Director: Shawn Levy
Cast: Steve Carell, Tina Fey, Mark Wahlberg, Taraji P. Henson, Jimmi Simpson, Common, William Fichtner, Leighton Meester, Kristen Wiig, Mark Ruffalo, James Franco, Mila Kunis
MPAA Rating: (for sexual and crude content throughout, language, some violence and a drug reference)
Running Time: 1:28
Release Date: 4/9/10
Review by Mark Dujsik | April 8, 2010
Two comedians walk
into a thriller. The thriller goes
about its business, while the comedians improvise some witty one-liners.
There's a strange
discrepancy between the two most important parts of Date
Night. On the one hand, the
movie presents the old standby thriller plot of mistaken identity with the
supporting and ancillary characters playing their roles with sincerity toward
that end (with a couple exceptions). The
good cops investigate. The bad cops
hunt and shoot. The mob leader threatens. The politician corrupts
On the other, the
movie puts Steve Carell and Tina Fey in the roles of the wrongfully identified
couple. The two are funny enough as
a couple whose marriage has lost its spark and find themselves in an outlandish
series of misadventures after a relatively innocent attempt to have a nice night
out in New York City. They bicker
and comment on the goings-on around them, in lines one might suspect are
unscripted and which the outtakes at the end confirm mostly are.
The two aims of Date
Night never merge into one. Both
sides do their thing, and each seems an annoyance to the other.
After a night of
book club, the Fosters, Phil and Claire (Carell and Fey), learn that one of
their married-couple friends (Mark Ruffalo and Kristen Wiig, in the first of a
few nicely casted cameos that just happen to be credited) have separated. Fearing a similar fate, Phil decides to take his wife out on the town to
a fancy restaurant she's always wanted to try.
Being a Friday
night and without having booked reservations in advance, Phil and Claire are
relegated to the bar, where Phil impulsively takes the table of another couple
who has skipped out on their booking. Unfortunately,
a couple of goons (Jimmi Simpson and Common) are looking for this no-show
couple, who have stolen a flash drive with important, incriminating information
from a mob boss (an uncredited cameo best left to be discovered).
The plot kicks into
autopilot almost immediately, as the goons, corrupt cops, chase them around the
city, another on-the-straight-and-narrow detective (Taraji P. Henson) tries to
find out the details of the misunderstanding to help the Fosters, and the hunt
for the MacGuffin of a flash drive brings the Fosters to all kinds of semi-kooky
The movie gets its
best moments from some of them. The
appearance of the mob boss (not as big a cameo as one might expect, but he
certainly has a rep for the gangster material) is worth a solid guffaw. Wiig's fantasies of a new sex life are the things of Claire's nightmares.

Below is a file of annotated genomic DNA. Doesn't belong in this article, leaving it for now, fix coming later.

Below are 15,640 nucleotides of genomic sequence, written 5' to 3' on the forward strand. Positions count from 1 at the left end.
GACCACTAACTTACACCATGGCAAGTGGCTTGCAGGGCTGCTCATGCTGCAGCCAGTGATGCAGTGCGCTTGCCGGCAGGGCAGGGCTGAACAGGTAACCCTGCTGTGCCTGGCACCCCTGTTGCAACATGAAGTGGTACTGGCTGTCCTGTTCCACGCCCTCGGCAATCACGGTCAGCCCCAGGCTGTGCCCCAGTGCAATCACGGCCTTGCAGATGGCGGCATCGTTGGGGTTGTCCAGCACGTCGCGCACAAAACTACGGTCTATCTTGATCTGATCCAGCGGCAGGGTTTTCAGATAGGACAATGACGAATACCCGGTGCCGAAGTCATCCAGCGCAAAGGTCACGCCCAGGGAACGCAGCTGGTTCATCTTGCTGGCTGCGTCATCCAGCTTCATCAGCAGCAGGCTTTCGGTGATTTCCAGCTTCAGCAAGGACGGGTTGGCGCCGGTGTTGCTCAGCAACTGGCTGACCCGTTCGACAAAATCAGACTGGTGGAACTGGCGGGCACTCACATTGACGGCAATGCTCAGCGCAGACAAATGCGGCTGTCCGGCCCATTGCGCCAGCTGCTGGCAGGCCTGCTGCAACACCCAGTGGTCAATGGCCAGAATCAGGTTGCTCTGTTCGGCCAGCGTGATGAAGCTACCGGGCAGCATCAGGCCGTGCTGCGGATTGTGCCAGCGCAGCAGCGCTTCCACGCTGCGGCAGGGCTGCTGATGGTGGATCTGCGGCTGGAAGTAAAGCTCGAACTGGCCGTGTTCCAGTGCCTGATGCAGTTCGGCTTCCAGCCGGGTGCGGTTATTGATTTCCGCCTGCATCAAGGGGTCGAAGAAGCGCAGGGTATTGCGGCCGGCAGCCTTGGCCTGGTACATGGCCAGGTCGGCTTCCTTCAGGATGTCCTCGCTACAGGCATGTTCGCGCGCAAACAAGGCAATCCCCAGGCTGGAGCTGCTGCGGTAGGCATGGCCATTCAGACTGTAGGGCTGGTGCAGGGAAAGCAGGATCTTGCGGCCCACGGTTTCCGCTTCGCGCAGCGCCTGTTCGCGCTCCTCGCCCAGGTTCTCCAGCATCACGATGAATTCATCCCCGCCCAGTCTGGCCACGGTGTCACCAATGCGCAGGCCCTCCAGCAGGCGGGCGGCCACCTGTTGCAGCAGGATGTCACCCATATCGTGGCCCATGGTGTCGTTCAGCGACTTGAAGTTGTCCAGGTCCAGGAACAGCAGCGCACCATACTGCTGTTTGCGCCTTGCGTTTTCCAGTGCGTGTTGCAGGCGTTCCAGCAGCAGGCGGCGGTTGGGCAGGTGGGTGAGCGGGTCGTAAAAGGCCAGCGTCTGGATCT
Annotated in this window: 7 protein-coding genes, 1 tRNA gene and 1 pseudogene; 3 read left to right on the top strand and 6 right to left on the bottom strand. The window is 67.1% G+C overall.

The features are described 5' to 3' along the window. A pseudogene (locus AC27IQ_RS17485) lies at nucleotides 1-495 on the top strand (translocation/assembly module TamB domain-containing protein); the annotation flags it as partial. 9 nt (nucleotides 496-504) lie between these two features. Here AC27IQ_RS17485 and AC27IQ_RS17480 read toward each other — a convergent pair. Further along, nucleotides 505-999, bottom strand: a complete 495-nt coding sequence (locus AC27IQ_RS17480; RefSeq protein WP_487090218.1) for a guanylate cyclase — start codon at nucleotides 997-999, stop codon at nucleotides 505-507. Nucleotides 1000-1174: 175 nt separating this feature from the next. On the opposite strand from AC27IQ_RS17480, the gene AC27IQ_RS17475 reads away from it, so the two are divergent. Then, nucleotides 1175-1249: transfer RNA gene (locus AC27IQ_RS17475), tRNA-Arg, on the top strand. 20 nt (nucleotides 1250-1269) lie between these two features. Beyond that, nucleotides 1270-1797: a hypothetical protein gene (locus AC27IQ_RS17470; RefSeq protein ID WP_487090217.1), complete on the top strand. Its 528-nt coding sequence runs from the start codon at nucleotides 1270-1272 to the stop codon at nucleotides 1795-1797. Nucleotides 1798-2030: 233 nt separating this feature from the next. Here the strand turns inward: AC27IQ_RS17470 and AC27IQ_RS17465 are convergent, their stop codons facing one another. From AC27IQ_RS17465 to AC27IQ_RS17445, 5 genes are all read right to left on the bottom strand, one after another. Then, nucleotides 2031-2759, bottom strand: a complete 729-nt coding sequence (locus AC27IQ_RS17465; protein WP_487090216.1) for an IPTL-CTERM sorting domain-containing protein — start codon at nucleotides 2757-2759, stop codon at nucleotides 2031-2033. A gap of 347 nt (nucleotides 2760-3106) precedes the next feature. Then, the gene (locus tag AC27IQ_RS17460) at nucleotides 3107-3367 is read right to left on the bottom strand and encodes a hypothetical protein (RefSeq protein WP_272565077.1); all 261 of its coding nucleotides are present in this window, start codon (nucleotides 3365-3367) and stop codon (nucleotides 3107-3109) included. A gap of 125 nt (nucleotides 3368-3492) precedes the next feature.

Mark Wahlberg appears in a few
scenes as a security expert with high-tech computers. He is endlessly shirtless, a joke that's funny enough on its own without
Phil's final, predictable plea to him (The laugh comes before the punchline).
Rounding the short
appearances up are James Franco and Mila Kunis as the actual couple for whom
everyone is looking, who are using the name the Foster's stole as a front anyway.
Their scene, as a delinquent
pair named Taste and Whippit, is the movie's funniest. The obvious distance between the two main thrusts of the movie shortens
immeasurably in the scene. Yes, it's
about the flash drive and, hence, the plot, but Carell and Fey and Franco and
Kunis never admit such. In this
scene, all four and director Shawn Levy recognize the thriller and its trappings
are meaningless and simply let the actors have at it. For a moment, the movie is a comedy about how pointless the thriller
angle is and not a thriller with a few funny bits thrown in here and there.
They are generally
likeable and amusing, but for the most part, Carell and Fey are in a different
movie altogether. Nothing happening
around them appears to affect them. When
one of the goons points a gun in his face, Carell jokes it up about how the thug
is pointing the gun. While trying to
find the blackmailers phone number on the restaurant's ledger, they assume a
snooty guise and demeanor. In trying
to talk with the corrupt politician (William Fichtner), they have to do a
striptease and show just how out-of-touch their concept of sexy is and how
deranged the politician's. During
the climactic rooftop showdown, the participants fight, and Carell pops his head
in to crack wise about their macho statements of power.
Levy gives the
movie a sleek grime common to an imposing, after-hours Big Apple, which
highlights the divergence of material, and a chase scene with the Fosters' car
attached to a cab is a bit embarrassing.
Copyright © 2010 by Mark Dujsik. All rights reserved.
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